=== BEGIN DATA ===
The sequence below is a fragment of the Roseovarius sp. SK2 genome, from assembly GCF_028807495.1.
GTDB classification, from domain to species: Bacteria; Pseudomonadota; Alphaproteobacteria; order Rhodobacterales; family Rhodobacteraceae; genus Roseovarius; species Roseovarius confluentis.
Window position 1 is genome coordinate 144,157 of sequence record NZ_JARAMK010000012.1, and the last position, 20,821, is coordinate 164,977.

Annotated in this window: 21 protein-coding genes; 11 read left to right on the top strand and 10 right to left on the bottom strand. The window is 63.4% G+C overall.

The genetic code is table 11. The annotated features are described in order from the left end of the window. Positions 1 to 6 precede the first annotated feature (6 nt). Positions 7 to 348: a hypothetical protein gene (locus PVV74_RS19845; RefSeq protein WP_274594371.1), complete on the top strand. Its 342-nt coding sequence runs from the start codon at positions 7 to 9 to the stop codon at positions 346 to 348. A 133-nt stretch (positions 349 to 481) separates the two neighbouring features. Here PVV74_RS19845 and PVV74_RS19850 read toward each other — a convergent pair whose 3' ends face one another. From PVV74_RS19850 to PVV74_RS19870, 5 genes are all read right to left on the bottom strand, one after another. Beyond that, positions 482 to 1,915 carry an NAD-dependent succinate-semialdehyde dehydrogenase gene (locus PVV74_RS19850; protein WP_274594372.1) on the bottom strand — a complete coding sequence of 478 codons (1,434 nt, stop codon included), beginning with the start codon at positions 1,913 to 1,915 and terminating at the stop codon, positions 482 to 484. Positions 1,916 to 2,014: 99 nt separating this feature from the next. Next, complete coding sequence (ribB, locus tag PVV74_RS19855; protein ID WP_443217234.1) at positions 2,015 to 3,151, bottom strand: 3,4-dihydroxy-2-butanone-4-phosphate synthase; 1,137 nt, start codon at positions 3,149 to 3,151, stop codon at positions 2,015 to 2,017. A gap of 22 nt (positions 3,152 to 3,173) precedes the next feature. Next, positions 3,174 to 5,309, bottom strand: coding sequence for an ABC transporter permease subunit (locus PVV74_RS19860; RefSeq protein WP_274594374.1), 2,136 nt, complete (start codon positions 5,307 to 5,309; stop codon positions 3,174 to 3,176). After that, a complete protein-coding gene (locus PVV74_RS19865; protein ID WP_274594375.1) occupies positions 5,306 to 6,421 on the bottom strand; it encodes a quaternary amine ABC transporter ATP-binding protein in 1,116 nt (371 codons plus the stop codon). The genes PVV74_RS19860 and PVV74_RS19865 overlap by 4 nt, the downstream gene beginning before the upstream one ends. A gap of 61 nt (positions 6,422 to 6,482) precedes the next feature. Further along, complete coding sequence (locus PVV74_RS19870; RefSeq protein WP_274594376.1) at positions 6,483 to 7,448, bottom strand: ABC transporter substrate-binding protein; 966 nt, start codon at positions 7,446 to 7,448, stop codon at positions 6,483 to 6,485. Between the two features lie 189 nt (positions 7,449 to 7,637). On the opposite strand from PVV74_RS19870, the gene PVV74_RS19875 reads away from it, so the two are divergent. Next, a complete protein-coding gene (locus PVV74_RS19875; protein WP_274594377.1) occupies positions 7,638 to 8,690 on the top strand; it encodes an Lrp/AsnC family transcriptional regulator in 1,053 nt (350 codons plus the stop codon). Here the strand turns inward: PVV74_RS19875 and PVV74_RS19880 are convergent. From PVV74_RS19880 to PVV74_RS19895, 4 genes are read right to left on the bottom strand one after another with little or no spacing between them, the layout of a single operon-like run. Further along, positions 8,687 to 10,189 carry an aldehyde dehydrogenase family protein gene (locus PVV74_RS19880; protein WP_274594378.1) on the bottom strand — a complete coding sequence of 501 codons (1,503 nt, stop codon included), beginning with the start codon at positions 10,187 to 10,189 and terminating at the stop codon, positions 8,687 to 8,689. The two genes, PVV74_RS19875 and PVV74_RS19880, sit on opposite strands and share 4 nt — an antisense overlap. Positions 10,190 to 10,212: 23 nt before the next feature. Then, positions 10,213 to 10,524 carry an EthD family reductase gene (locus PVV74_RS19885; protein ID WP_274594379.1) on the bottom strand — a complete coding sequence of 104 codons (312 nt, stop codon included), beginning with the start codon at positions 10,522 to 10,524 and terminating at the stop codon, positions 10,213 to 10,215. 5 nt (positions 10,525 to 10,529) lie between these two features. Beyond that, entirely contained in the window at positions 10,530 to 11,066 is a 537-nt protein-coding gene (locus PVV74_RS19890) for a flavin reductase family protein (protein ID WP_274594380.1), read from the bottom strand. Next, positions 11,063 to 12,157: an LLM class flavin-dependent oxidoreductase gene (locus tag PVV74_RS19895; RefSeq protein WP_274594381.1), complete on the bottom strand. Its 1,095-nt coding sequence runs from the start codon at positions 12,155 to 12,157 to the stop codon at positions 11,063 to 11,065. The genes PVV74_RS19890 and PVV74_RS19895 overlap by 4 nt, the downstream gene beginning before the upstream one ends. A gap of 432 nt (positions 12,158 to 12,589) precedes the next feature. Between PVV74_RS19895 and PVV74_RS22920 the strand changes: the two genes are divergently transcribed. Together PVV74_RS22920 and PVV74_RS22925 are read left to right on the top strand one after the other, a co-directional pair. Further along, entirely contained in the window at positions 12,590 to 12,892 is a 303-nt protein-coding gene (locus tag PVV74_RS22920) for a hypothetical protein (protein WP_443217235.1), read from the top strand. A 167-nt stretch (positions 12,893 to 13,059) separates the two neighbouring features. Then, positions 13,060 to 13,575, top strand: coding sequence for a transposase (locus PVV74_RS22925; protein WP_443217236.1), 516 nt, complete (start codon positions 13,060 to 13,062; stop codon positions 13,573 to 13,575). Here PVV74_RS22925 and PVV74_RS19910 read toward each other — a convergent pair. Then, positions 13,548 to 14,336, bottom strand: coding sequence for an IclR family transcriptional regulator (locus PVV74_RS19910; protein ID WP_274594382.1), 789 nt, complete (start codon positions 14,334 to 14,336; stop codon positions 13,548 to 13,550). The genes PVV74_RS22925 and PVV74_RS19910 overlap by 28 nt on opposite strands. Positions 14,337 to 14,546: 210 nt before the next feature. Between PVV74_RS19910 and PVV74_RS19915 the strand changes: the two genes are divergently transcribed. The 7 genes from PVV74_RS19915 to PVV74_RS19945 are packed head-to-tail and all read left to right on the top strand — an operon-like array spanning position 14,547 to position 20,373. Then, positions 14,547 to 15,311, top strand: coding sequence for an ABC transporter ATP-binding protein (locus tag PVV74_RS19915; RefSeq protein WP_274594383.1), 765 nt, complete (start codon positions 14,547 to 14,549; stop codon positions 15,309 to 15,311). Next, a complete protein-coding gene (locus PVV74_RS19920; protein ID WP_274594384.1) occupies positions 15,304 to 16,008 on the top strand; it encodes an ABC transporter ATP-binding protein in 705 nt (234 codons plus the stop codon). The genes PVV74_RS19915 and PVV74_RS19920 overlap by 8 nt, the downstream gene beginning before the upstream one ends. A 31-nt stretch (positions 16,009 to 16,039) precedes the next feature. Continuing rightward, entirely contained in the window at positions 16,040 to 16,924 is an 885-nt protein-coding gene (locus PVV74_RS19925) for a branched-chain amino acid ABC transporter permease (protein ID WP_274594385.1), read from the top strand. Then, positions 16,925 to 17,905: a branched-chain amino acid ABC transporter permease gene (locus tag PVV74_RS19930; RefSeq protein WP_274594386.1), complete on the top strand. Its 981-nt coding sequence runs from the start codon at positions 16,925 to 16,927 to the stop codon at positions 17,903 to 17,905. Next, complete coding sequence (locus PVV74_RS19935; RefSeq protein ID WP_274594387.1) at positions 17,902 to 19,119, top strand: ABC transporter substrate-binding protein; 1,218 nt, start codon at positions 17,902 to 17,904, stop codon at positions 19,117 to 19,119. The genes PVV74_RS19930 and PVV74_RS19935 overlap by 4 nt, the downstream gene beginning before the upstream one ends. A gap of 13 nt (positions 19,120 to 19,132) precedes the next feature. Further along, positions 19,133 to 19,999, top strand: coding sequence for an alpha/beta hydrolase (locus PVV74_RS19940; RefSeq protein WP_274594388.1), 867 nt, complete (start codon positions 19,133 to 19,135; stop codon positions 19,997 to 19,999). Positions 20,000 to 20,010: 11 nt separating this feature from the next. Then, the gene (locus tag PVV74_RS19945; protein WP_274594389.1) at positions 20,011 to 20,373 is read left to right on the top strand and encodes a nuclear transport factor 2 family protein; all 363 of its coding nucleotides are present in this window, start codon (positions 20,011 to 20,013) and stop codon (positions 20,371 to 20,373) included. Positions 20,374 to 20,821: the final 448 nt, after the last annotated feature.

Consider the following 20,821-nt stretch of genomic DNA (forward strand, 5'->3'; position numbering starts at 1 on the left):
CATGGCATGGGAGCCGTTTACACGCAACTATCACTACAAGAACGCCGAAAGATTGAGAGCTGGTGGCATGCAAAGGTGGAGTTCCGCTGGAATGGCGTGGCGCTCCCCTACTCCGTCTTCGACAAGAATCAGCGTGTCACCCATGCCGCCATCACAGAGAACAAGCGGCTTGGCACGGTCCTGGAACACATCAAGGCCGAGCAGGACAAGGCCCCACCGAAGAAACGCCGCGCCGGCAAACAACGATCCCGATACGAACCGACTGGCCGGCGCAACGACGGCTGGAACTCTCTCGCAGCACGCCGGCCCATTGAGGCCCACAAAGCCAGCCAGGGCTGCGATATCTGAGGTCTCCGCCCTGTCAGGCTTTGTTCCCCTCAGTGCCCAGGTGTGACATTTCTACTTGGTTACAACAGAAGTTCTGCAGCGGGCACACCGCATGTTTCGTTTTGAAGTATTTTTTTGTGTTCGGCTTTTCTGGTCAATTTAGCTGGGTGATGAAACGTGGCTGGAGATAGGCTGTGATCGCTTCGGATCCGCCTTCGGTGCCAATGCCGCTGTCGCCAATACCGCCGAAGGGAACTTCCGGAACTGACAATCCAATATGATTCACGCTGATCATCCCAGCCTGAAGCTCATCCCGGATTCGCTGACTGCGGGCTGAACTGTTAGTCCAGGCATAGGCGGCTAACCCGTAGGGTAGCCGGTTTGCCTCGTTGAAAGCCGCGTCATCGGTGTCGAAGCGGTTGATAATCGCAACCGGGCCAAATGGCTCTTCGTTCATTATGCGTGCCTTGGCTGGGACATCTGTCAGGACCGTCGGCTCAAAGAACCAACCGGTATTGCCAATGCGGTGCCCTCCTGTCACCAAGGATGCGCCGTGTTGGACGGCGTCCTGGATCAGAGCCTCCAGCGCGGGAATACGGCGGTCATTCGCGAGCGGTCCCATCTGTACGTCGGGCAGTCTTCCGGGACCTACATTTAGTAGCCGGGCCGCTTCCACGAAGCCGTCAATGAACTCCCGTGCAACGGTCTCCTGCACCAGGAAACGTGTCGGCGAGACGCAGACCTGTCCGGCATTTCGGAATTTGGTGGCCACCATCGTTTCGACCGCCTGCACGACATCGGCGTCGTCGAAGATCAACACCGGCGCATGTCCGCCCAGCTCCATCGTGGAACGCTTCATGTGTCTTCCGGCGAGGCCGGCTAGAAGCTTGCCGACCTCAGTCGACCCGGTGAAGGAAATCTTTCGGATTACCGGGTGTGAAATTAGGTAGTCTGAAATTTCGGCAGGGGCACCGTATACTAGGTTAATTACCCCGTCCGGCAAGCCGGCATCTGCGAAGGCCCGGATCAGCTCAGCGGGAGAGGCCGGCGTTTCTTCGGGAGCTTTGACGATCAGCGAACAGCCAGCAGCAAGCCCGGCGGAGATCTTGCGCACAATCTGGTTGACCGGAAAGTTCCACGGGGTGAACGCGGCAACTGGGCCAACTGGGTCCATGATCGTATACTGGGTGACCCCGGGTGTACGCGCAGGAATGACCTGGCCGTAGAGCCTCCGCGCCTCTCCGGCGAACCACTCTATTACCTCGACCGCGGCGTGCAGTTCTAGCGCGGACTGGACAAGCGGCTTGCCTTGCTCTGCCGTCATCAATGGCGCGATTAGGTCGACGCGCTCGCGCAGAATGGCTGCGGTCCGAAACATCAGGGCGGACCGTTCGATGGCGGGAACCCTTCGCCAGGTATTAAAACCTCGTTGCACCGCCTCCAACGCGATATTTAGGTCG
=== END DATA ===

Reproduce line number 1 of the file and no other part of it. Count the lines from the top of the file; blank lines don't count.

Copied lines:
The sequence below is a fragment of the Roseovarius sp. SK2 genome, from assembly GCF_028807495.1.